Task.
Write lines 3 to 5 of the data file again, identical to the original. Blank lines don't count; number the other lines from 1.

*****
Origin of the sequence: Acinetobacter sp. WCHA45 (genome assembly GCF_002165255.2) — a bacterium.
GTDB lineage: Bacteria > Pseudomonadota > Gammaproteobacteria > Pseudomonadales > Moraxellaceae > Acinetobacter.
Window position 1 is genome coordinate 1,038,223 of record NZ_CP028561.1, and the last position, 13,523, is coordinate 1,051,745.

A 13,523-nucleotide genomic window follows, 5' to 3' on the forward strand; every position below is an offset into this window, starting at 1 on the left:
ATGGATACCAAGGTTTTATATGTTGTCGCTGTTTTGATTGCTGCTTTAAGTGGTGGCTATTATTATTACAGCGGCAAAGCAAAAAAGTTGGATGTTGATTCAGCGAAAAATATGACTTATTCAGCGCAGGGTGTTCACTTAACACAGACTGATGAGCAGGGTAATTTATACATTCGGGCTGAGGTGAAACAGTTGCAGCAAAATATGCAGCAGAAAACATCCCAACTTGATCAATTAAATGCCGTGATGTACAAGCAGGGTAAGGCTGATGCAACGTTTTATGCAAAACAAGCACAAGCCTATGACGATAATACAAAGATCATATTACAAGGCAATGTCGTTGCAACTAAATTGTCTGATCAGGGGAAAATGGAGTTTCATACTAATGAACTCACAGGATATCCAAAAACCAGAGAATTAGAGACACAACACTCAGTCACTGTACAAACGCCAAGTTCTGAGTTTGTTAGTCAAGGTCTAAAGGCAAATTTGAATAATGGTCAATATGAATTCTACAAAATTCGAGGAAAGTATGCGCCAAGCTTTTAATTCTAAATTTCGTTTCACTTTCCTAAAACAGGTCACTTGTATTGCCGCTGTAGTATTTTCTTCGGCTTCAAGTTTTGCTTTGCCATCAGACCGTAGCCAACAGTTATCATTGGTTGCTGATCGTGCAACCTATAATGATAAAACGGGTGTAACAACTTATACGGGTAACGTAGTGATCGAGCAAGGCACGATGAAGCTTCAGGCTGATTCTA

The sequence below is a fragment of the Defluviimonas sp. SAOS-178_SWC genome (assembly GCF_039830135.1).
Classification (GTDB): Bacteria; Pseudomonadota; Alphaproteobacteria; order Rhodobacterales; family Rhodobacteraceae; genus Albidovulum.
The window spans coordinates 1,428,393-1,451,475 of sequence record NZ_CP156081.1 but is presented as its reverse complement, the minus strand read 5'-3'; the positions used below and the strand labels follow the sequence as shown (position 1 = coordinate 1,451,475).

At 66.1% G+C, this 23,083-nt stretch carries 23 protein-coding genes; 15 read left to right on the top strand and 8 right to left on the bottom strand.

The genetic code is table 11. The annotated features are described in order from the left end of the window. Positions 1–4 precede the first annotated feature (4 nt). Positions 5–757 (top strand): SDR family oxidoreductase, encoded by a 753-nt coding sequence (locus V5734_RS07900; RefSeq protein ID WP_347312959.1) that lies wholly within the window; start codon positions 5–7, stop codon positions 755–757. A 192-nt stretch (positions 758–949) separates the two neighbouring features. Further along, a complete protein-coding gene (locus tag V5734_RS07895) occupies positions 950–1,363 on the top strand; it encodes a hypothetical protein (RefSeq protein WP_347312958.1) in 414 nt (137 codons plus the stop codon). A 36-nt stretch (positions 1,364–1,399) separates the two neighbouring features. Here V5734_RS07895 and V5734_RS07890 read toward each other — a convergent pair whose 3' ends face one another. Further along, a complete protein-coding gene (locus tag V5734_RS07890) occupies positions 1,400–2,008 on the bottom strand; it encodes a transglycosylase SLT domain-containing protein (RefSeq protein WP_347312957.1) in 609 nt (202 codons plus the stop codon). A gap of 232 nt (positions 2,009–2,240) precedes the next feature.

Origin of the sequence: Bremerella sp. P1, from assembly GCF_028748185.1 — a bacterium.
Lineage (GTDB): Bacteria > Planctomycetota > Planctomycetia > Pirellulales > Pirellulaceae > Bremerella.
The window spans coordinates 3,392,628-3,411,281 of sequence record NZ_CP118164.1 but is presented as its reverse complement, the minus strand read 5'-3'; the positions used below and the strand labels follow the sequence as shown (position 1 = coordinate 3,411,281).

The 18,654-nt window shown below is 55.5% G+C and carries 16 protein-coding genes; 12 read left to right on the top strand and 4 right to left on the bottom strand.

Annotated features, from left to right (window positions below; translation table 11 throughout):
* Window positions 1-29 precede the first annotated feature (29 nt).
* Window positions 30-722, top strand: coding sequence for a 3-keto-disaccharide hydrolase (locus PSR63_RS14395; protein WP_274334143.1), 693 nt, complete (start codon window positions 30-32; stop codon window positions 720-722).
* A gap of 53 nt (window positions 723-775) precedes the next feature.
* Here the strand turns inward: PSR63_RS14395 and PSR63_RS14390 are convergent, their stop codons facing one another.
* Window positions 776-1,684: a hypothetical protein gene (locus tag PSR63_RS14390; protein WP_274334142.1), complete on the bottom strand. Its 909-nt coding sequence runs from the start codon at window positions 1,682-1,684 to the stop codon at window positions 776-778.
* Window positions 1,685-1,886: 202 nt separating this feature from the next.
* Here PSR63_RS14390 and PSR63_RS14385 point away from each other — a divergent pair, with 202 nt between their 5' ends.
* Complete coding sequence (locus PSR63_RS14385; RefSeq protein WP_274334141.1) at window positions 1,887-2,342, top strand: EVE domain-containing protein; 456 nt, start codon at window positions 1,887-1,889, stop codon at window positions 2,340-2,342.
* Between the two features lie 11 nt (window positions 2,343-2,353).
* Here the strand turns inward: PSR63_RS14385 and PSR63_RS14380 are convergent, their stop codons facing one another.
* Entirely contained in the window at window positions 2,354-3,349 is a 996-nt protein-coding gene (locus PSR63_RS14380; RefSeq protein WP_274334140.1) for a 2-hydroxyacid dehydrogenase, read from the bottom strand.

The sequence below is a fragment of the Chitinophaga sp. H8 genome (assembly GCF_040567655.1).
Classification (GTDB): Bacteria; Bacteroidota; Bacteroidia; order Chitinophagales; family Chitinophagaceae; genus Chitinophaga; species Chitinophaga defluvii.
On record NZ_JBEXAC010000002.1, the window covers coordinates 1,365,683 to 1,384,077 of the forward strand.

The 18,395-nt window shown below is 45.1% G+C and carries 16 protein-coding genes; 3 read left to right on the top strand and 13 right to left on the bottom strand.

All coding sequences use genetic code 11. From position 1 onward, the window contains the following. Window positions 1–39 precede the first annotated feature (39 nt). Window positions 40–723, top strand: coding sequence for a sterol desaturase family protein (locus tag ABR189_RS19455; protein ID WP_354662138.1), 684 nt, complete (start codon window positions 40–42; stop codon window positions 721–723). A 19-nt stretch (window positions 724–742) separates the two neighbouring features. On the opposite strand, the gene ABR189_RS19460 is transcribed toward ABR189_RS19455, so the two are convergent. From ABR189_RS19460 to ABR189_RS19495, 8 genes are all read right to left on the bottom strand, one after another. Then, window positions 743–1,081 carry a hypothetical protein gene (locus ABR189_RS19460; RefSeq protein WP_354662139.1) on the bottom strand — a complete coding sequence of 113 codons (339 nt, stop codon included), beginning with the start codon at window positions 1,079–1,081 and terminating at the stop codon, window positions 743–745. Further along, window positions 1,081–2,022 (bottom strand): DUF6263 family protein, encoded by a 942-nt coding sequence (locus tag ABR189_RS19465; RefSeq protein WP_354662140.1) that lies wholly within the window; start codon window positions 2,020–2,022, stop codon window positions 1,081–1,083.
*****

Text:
Window position 1 is genome coordinate 1,038,223 of record NZ_CP028561.1, and the last position, 13,523, is coordinate 1,051,745.

A 13,523-nucleotide genomic window follows, 5' to 3' on the forward strand; every position below is an offset into this window, starting at 1 on the left:
ATGGATACCAAGGTTTTATATGTTGTCGCTGTTTTGATTGCTGCTTTAAGTGGTGGCTATTATTATTACAGCGGCAAAGCAAAAAAGTTGGATGTTGATTCAGCGAAAAATATGACTTATTCAGCGCAGGGTGTTCACTTAACACAGACTGATGAGCAGGGTAATTTATACATTCGGGCTGAGGTGAAACAGTTGCAGCAAAATATGCAGCAGAAAACATCCCAACTTGATCAATTAAATGCCGTGATGTACAAGCAGGGTAAGGCTGATGCAACGTTTTATGCAAAACAAGCACAAGCCTATGACGATAATACAAAGATCATATTACAAGGCAATGTCGTTGCAACTAAATTGTCTGATCAGGGGAAAATGGAGTTTCATACTAATGAACTCACAGGATATCCAAAAACCAGAGAATTAGAGACACAACACTCAGTCACTGTACAAACGCCAAGTTCTGAGTTTGTTAGTCAAGGTCTAAAGGCAAATTTGAATAATGGTCAATATGAATTCTACAAAATTCGAGGAAAGTATGCGCCAAGCTTTTAATTCTAAATTTCGTTTCACTTTCCTAAAACAGGTCACTTGTATTGCCGCTGTAGTATTTTCTTCGGCTTCAAGTTTTGCTTTGCCATCAGACCGTAGCCAACAGTTATCATTGGTTGCTGATCGTGCAACCTATAATGATAAAACGGGTGTAACAACTTATACGGGTAACGTAGTGATCGAGCAAGGCACGATGAAGCTTCAGGCTGATTCTA